7. I’m sorry this book was rather disappointing for you. I am impressed that you finished it. In some ways, hopefully, this makes the novels of Spark’s that you like even better. I hope if and when you read another book by her, you enjoy it. The storyline of this book interests me. I wish I’d knon about this book in February for the Venice in February reading challenge….next year!
    I enjoyed your wonderful & honest review, thank youi!

    • Thanks Amy. I’m glad you might still think about picking it up. I was thinking of the Venice in February event as well. I didn’t manage to join but when I started this book I thought the setting is so well done it would have been the perfect choice. Maybe those two of her novels that I have read so far were much more conventional than this one. I have a hard time accepting coincidences in novel and there were so many in this one. On the other hand, it had its funny moments.

  8. I read this one years and years ago, and enjoyed it very much at the time. That being said, the two novels I’ve read for Muriel Spark week, The Finishing School and The Only Problem have not fired me up with enthusiasm the way I’d hoped they would. She is a very quirky writer, so maybe she has to coincide with one’s mood in a very particular way? But if asked, I’d still say I love her writing!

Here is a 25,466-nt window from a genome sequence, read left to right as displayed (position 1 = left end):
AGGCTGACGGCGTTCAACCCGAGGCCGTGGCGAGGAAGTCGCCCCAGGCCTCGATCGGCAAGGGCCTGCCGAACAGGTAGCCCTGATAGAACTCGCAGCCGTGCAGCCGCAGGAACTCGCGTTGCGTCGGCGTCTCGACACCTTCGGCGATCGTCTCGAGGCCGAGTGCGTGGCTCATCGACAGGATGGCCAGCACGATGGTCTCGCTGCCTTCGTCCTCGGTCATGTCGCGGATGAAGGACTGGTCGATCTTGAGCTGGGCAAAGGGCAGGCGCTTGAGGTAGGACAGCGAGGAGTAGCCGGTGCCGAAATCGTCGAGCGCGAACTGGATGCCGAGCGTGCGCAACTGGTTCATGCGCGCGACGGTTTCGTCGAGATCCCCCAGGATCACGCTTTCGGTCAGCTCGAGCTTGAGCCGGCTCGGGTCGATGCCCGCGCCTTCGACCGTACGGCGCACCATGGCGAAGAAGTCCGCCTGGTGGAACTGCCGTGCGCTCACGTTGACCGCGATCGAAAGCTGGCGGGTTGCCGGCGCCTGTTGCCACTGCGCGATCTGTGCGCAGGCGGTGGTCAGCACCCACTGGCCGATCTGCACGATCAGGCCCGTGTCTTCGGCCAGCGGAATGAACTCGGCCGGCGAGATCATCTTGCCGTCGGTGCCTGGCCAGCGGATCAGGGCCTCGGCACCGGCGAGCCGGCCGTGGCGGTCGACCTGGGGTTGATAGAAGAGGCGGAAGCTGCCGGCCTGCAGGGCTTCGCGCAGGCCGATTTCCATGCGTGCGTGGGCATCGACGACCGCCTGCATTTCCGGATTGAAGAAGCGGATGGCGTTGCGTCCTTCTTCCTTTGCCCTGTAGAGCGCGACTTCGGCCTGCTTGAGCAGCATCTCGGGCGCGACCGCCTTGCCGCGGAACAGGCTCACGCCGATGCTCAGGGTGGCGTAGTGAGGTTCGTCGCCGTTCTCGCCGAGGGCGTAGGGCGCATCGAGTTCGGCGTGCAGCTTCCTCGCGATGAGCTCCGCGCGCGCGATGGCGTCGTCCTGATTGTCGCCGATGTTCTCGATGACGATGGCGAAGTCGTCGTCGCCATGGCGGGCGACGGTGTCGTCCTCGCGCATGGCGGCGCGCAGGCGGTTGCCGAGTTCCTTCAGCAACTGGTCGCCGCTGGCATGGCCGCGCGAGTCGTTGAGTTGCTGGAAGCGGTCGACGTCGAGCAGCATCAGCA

9. I haven’t read any Spark yet, but I am really curious about this one. First, I love books that transport me to an actual place. It is the travel bug in me. Second, the plot sounds interesting. However, you didn’t really like it. That makes me wonder if I would like it or not. Reading is such a personal thing…books work for some and not for others. I can’t wait to hear what you think about her other works.

    • She is a special writer and quite unique however I would say this isn’t the book to start with. Obviously everyone has another favourite novel by her, after all she has written 22 novels but I couldn’t tell you which one is a great starting point. Knowing you and your interests I’d say The Girls of Slender Means would be great. Not for the travel bug in you as it is set in London but for the history bug. 🙂

  10. Sorry to hear you didn’t like it.
    Venice is beautiful, I would love to see it for real one day…right after Japan and London 😉

    The book has some issue that I usually don’t enjoy, unfaithful relationship. I don’t know why, i never could enjoy such book.